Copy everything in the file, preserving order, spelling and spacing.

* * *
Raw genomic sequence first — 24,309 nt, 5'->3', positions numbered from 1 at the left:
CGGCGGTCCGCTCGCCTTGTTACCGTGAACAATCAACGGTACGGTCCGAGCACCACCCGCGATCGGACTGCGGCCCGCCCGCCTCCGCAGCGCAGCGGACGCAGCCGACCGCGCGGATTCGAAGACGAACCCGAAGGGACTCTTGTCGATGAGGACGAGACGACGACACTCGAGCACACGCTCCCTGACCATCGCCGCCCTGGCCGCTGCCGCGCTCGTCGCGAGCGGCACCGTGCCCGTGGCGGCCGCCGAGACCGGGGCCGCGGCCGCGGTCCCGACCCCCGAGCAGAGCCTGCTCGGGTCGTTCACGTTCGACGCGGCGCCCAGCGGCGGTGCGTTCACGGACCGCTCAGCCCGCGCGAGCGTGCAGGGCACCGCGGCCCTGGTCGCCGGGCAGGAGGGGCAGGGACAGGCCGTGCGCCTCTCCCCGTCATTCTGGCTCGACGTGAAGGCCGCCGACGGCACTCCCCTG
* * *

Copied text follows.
Raw genomic sequence first — 24,309 nt, 5'->3', positions numbered from 1 at the left:
CGGCGGTCCGCTCGCCTTGTTACCGTGAACAATCAACGGTACGGTCCGAGCACCACCCGCGATCGGACTGCGGCCCGCCCGCCTCCGCAGCGCAGCGGACGCAGCCGACCGCGCGGATTCGAAGACGAACCCGAAGGGACTCTTGTCGATGAGGACGAGACGACGACACTCGAGCACACGCTCCCTGACCATCGCCGCCCTGGCCGCTGCCGCGCTCGTCGCGAGCGGCACCGTGCCCGTGGCGGCCGCCGAGACCGGGGCCGCGGCCGCGGTCCCGACCCCCGAGCAGAGCCTGCTCGGGTCGTTCACGTTCGACGCGGCGCCCAGCGGCGGTGCGTTCACGGACCGCTCAGCCCGCGCGAGCGTGCAGGGCACCGCGGCCCTGGTCGCCGGGCAGGAGGGGCAGGGACAGGCCGTGCGCCTCTCCCCGTCATTCTGGCTCGACGTGAAGGCCGCCGACGGCACTCCCCTG